November 8, 2010

Hot-Smoked Duck Ham

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Smoked Duck Ham

I never thought duck ham could be so delicious. I bought a whole duck which I was going to grill Peking-style but it got very cold outside at 30°F last Saturday. I didn't want to look ridiculous grilling while wearing a winter jacket so I abandoned the idea of Peking duck as it is a very involved process if cooked in a regular oven. I started to debone the bird but stopped to check for duck preparations in CHARCUTERIE by Michael Ruhlman and Brian Polcyn. Hot-smoked duck ham instantly caught my attention. It takes 2 to 3 days to prepare but it's worth all the work. The ham is flavorful, tender, and the sweetish salty fat deliciously melts in the mouth. If it's a little bit drier, it's almost like prosciutto or Spanish jamon Serrano. I'll see if I can find already boned duck breasts at the stores and will definitely make again for the coming holiday.

If you are planning to smoke the ham indoors in the oven you can use 2 large disposable aluminum roasting pans, one smaller aluminum pan to catch the drippings, a metal rack, and strips of aluminum foil. Soak 1 cup of hickory chips in water for 30 minutes and place them on both sides of one of the pans, then place the small aluminum pan in the middle, place the rack on top of the small pan, then lay the duck breasts on the metal rack. Cover with the second roasting pan, covering the sides where the pans join with strips of aluminum foil. If you have a kettle smoker, set the temperature to 180° F.

Hot-Smoked Duck Ham
adapted from CHARCUTERIE by Michael Ruhlman

2 quarts water
¾ cup kosher salt
¼ cup sugar
4 teaspoons pink salt
½ cup maple syrup
½ cup Madeira
1 bunch fresh thyme
2 bay leaves
1 tablespoon juniper berries
1 tablespoon chopped sage


6 boneless Long Island duck breasts, skin on
  • Brine: Combine all the ingredients in a large pot. Place over medium-high heat and bring to a simmer, stirring to dissolve the salt and sugar. Remove from heat and let cool to room temperature, then refrigerate until completely chilled.
  • Duck: Add to the chilled brine and weight down with a plate. Refrigerate for 8 to 12 hours. Rinse the breasts under cold water and pat them dry. Refrigerate them on a rack set over a small baking sheet and refrigerate for at least 4 hours, or up to 24 hours.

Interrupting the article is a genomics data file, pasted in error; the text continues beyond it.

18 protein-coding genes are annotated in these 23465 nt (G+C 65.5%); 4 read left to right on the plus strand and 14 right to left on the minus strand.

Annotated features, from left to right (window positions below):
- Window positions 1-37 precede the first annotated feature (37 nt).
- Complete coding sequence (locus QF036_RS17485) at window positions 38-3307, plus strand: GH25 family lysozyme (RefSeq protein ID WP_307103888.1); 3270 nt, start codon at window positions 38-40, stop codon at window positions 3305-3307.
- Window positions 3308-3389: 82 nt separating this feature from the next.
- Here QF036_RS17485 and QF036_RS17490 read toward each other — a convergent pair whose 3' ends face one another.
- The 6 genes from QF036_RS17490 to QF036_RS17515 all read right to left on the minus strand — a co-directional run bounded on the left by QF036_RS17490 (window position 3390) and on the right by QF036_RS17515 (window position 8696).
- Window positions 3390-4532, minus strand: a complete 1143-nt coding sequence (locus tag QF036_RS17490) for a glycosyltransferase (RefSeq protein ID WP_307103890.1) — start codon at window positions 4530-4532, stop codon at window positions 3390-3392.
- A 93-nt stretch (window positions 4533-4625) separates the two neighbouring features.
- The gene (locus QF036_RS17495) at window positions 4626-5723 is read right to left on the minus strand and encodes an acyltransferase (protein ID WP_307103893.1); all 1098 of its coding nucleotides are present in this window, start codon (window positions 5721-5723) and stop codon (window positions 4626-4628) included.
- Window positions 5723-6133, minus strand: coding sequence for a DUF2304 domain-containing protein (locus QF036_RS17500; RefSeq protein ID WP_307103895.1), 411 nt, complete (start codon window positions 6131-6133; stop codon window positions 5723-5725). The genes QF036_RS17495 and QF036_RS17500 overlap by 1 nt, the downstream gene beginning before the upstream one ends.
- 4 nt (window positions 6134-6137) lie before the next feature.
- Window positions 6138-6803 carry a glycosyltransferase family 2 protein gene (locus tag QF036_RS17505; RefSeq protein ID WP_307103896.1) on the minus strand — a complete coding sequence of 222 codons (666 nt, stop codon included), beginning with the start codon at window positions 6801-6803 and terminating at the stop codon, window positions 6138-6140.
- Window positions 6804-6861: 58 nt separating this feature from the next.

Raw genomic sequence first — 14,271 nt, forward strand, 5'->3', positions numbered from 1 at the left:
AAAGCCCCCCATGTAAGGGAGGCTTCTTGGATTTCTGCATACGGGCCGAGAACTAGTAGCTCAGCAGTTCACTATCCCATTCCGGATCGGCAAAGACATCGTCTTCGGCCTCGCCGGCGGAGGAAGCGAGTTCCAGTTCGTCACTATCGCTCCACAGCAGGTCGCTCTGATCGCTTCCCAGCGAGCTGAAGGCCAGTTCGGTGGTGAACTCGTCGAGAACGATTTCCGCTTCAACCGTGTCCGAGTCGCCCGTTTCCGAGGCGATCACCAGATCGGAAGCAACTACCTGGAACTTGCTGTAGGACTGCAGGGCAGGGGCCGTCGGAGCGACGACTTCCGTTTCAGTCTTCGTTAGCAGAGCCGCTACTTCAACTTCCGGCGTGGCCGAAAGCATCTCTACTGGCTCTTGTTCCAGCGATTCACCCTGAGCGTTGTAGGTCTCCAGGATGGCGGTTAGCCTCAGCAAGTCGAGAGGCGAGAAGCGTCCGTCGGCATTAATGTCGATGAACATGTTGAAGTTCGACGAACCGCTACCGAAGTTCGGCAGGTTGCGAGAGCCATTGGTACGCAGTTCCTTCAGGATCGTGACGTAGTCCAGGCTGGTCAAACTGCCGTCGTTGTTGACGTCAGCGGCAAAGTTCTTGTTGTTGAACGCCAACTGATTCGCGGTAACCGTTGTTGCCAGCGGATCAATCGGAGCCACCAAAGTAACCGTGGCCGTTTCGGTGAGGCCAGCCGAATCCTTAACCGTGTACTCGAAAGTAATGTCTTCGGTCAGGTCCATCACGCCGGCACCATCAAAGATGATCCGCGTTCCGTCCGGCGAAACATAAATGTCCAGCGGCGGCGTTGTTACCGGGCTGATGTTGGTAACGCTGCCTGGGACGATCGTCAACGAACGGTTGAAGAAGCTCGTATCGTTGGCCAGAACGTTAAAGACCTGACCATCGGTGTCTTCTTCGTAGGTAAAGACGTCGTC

• Hot-smoke: Preheat the oven to 180 or 200°F and cook the breasts for 2½ hours or until internal temperature registers 160°F. Refrigerate until chilled.
Smoked Duck Ham
the most delicious breakfast I ever had: smoked duck ham, scrambled eggs, sweet rolls and sour cherry preserves, and espresso coffee


JMom said...

Oh man, that just made me drool! I can just imagine how good it tastes :)

Juliana said...

Oggi, this duck ham look so professionally done...I'd love to have a slice of it...yummie!

art is in the kitchen said...

This is breakfast a la king! A glass of orange juice might complete this upper-crust morning meal.Delectable indeed!!!!

Anonymous said...

That definitely looks fantastic! I can imagine how scrumptious this would be in a sandwich made with ciabatta and whole-grain mustard!

Oggi said...

JMom and Juliana, I can't stop eating it...sooo delicious.;p

Michelangelo, I agree.:)

Midge, this ham would be good with just about anything. I tried it with mixed salad greens topped with crumbled blue cheese and it was superb.:)

Gizelle said...

I am limited to orange duck and peking-duck and whatnots....this is certainly a rare for me! :D

Oggi said...

Gizelle, same here. I have only tried orange and peking before I discovered duck ham.:)

Unknown said...

Really liked your idea!!!!!
Tell me please if I can do the whole duck this way ?

Oggi said...

Do try it.:)

Unknown said...

The duck was so so goood :)))))))))
Thank you for your recipes !!!!!!

Oggi said...

I'm glad and you're welcome.:)

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